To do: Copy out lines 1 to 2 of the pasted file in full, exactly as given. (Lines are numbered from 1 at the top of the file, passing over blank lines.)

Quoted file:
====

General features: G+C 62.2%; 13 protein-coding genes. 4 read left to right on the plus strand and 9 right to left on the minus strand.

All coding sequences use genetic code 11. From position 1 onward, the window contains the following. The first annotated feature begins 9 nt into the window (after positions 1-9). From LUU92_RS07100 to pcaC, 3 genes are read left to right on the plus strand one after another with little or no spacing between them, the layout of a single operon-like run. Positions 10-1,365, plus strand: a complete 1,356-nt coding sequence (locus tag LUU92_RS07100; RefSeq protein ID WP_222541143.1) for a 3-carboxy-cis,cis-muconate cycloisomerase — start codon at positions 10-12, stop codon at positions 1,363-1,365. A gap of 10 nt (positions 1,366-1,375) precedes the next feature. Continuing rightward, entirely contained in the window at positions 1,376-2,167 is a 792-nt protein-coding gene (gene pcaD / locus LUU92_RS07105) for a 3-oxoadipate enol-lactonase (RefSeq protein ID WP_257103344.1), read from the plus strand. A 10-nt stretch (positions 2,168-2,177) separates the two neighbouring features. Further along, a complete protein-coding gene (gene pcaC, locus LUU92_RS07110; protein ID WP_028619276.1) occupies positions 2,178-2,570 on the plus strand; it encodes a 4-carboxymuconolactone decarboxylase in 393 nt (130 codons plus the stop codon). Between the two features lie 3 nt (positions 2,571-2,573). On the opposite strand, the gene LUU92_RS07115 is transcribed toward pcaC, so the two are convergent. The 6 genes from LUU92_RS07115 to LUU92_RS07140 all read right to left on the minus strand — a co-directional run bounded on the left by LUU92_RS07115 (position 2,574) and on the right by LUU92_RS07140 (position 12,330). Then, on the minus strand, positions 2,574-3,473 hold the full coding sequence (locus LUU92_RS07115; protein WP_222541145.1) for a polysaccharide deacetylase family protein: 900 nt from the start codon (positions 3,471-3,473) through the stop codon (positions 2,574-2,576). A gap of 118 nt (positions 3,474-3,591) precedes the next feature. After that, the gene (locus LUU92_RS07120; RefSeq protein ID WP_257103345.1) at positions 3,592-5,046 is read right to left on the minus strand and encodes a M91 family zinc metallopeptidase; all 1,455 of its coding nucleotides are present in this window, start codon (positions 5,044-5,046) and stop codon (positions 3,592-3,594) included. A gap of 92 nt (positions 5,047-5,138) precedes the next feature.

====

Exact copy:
General features: G+C 62.2%; 13 protein-coding genes. 4 read left to right on the plus strand and 9 right to left on the minus strand.

All coding sequences use genetic code 11. From position 1 onward, the window contains the following. The first annotated feature begins 9 nt into the window (after positions 1-9). From LUU92_RS07100 to pcaC, 3 genes are read left to right on the plus strand one after another with little or no spacing between them, the layout of a single operon-like run. Positions 10-1,365, plus strand: a complete 1,356-nt coding sequence (locus tag LUU92_RS07100; RefSeq protein ID WP_222541143.1) for a 3-carboxy-cis,cis-muconate cycloisomerase — start codon at positions 10-12, stop codon at positions 1,363-1,365. A gap of 10 nt (positions 1,366-1,375) precedes the next feature. Continuing rightward, entirely contained in the window at positions 1,376-2,167 is a 792-nt protein-coding gene (gene pcaD / locus LUU92_RS07105) for a 3-oxoadipate enol-lactonase (RefSeq protein ID WP_257103344.1), read from the plus strand. A 10-nt stretch (positions 2,168-2,177) separates the two neighbouring features. Further along, a complete protein-coding gene (gene pcaC, locus LUU92_RS07110; protein ID WP_028619276.1) occupies positions 2,178-2,570 on the plus strand; it encodes a 4-carboxymuconolactone decarboxylase in 393 nt (130 codons plus the stop codon). Between the two features lie 3 nt (positions 2,571-2,573). On the opposite strand, the gene LUU92_RS07115 is transcribed toward pcaC, so the two are convergent. The 6 genes from LUU92_RS07115 to LUU92_RS07140 all read right to left on the minus strand — a co-directional run bounded on the left by LUU92_RS07115 (position 2,574) and on the right by LUU92_RS07140 (position 12,330). Then, on the minus strand, positions 2,574-3,473 hold the full coding sequence (locus LUU92_RS07115; protein WP_222541145.1) for a polysaccharide deacetylase family protein: 900 nt from the start codon (positions 3,471-3,473) through the stop codon (positions 2,574-2,576). A gap of 118 nt (positions 3,474-3,591) precedes the next feature. After that, the gene (locus LUU92_RS07120; RefSeq protein ID WP_257103345.1) at positions 3,592-5,046 is read right to left on the minus strand and encodes a M91 family zinc metallopeptidase; all 1,455 of its coding nucleotides are present in this window, start codon (positions 5,044-5,046) and stop codon (positions 3,592-3,594) included. A gap of 92 nt (positions 5,047-5,138) precedes the next feature.